Sierra College Focuses on Makers For National Manufacturing Day

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As part of National Manufacturing Day, Sierra College CACT, SME Sacramento Valley and Hacker Lab focused on makers, manufacturers and Advanced Manufacturing in the Sacramento region during the month of October.

By learning innovative approaches to solve problems and develop new solutions, students are developing the maker skills sought by manufacturers.

Across the United States, manufacturers hosted events on October 2 for National Manufacturing Day ( and in Sacramento, Sierra College collaborated with SME Sacramento Valley and Hacker Lab to promote activities throughout the month, according to Carol Pepper-Kittredge, Director, Center for Applied Competitive Technologies (CACT), Sierra College (

“This year for National Manufacturing Day, we really focused on makers as future manufacturers,” said Pepper-Kittredge. “Whether a corporation creates an internal innovation lab or a student starts tinkering with an idea in college or high school, these are the first steps in creating new products that will eventually be produced by manufacturers.”

Throughout October, SME arranged industry tours, supported student events and partnered with other professional organizations, according to Mike Bell, president, SME Sacramento Valley. “Our goal was to increase awareness of manufacturing in Sacramento,” said Bell. “These events introduced students to manufacturing careers and showcased local manufacturers that are developing new technologies and shipping products all over the world.”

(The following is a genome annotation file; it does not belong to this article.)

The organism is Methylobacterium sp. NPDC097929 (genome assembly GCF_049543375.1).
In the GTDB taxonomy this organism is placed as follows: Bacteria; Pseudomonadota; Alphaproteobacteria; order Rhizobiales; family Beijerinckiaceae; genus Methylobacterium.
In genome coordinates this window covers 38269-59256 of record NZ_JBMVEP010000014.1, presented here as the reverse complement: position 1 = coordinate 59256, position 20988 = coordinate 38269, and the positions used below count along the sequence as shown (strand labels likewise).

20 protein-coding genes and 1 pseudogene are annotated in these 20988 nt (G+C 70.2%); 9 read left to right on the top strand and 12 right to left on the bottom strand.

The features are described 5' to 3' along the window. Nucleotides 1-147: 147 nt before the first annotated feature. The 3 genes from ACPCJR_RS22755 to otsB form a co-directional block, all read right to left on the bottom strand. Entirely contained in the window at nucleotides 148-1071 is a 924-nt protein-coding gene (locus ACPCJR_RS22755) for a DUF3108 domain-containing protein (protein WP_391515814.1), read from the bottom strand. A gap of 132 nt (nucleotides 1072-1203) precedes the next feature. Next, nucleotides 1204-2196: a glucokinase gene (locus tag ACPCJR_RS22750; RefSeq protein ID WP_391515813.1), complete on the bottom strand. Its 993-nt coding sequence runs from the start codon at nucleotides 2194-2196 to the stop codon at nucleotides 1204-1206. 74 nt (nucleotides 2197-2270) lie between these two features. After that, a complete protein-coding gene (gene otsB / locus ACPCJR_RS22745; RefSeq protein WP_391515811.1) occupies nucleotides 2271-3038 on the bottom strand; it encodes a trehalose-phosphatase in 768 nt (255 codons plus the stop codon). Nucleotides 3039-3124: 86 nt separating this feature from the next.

“SME also participated in the City of Rocklin Mini Maker Faire with Sierra College CACT and Hacker Lab to show kids how their imagination can turn an idea into a product,” said Bell. “At the CACT booth, children shaped their own creations with conductive playdough and lit them up with LED lights and a battery pack.” Approximately 7000 attended the Rocklin Mini Maker Faire hosted by Sierra College on Oct. 3, according to Pepper-Kittredge.

Another event to turn makers into manufacturers was launched at Hacker Lab in Rocklin on October 1. Hacker Lab, with support from Sierra College CACT, kicked off a six week Start-up Hustle Accelerator with 15 entrepreneurial teams, explained Eric Ullrich, Co-Founder, Hacker Lab.

Guest instructor, George Claire, Lego Builder at The Shop @ VSP Global, introduced the start-up group to Design Thinking, a method used by manufacturers to develop new products. The SHOP is an innovation lab that focuses on developing technologies for the physical and digital aspects of eyewear and eye care. “George Claire guided participants through a series of exercises to instill the concepts of customer empathy, ‘fail early and fail fast’ and getting prototypes quickly in the hands of prospective customers,” said Ullrich. Hacker Lab is a maker and co-working space with entrepreneurial resources located in Sacramento and Rocklin.

SME Sacramento Valley also worked with Capital Region Academies for the Next Economy (CRANE) Consortium to connect Career Technical Education (CTE) faculty to local manufacturers for National Manufacturers Day.